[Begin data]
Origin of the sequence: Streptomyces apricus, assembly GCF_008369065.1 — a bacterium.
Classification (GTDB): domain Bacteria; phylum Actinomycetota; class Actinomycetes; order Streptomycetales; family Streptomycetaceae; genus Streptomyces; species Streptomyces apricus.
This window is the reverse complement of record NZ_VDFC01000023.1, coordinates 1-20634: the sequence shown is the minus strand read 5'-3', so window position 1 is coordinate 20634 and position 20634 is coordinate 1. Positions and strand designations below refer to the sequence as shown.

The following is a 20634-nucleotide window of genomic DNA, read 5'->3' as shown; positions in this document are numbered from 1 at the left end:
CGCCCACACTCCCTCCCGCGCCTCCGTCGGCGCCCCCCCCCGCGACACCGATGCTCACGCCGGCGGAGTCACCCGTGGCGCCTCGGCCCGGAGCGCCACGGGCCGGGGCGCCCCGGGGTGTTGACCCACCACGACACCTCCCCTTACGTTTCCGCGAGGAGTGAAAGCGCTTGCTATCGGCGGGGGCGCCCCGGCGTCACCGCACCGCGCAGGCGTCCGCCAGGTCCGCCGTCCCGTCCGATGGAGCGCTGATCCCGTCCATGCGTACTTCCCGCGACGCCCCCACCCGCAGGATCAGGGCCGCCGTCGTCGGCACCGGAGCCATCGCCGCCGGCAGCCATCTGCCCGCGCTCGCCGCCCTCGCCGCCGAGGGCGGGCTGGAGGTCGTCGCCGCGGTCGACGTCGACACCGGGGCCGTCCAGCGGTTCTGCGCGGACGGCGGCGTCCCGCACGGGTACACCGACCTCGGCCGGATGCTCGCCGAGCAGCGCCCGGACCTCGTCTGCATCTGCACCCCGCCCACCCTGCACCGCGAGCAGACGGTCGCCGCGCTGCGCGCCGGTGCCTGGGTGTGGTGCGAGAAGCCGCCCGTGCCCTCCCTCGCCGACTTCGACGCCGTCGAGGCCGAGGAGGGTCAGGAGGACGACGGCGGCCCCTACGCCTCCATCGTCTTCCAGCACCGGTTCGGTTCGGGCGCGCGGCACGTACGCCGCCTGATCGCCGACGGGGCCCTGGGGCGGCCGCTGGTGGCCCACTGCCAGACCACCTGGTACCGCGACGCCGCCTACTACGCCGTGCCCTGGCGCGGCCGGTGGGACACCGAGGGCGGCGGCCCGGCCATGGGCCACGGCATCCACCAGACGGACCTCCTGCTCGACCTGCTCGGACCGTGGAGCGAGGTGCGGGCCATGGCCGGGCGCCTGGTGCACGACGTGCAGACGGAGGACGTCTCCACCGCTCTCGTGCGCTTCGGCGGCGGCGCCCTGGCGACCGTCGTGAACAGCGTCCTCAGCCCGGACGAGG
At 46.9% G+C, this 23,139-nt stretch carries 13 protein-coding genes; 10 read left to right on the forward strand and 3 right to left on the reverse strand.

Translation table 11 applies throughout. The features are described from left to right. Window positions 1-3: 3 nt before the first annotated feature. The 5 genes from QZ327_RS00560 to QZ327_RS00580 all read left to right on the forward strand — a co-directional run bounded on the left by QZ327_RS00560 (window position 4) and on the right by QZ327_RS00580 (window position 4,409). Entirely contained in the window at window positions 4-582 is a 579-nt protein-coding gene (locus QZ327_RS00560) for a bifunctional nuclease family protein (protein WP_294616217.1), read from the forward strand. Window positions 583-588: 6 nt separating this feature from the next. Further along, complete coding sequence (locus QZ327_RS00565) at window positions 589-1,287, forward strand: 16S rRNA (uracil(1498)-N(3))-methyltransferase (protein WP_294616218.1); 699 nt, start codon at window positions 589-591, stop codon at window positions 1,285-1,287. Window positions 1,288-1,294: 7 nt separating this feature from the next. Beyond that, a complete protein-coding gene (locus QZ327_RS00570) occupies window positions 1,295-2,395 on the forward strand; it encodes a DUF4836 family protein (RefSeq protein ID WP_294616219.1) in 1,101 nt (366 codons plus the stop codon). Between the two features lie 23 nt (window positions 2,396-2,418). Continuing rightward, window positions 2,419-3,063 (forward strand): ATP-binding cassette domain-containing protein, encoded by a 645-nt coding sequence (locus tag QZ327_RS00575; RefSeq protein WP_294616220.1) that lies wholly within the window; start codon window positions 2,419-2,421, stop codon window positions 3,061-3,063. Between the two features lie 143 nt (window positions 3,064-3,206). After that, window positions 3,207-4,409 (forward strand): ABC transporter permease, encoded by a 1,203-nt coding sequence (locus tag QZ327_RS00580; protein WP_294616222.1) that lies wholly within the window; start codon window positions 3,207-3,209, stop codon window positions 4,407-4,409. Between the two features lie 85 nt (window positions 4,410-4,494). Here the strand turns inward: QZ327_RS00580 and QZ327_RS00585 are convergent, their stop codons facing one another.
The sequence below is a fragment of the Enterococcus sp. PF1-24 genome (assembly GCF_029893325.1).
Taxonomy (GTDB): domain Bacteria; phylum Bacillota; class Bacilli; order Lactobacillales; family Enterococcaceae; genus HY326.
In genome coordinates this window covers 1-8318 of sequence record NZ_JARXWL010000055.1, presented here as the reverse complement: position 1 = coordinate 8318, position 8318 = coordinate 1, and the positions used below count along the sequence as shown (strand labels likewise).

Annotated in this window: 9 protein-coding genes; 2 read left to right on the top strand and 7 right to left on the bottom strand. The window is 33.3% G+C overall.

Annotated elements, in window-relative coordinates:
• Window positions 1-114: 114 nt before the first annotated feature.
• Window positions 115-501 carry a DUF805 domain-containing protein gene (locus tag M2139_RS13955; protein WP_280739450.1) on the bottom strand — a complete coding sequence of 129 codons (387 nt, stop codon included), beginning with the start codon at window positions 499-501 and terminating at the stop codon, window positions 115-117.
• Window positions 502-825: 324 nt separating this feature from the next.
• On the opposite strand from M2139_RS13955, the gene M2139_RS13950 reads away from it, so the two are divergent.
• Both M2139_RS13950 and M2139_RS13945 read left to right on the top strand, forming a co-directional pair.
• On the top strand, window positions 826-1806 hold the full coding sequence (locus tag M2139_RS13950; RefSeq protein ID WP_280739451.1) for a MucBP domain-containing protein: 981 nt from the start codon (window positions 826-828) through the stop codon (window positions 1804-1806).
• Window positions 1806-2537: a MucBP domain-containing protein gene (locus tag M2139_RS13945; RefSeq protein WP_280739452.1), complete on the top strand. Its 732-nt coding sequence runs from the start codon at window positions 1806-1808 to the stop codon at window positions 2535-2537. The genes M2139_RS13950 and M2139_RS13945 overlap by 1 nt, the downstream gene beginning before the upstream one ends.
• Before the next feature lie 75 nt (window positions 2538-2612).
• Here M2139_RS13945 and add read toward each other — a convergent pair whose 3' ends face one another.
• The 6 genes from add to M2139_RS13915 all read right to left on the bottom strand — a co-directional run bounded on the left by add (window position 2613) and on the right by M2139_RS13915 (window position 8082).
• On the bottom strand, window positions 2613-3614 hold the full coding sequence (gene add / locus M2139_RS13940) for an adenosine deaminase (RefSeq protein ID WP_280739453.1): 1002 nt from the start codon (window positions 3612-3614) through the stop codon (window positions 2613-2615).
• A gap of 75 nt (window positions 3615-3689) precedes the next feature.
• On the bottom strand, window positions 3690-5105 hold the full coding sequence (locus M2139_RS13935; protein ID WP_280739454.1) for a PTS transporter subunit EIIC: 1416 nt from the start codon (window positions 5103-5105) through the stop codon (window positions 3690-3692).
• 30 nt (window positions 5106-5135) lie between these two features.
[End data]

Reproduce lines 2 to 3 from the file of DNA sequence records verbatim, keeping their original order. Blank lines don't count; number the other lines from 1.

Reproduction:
Classification (GTDB): domain Bacteria; phylum Actinomycetota; class Actinomycetes; order Streptomycetales; family Streptomycetaceae; genus Streptomyces; species Streptomyces apricus.
This window is the reverse complement of record NZ_VDFC01000023.1, coordinates 1-20634: the sequence shown is the minus strand read 5'-3', so window position 1 is coordinate 20634 and position 20634 is coordinate 1. Positions and strand designations below refer to the sequence as shown.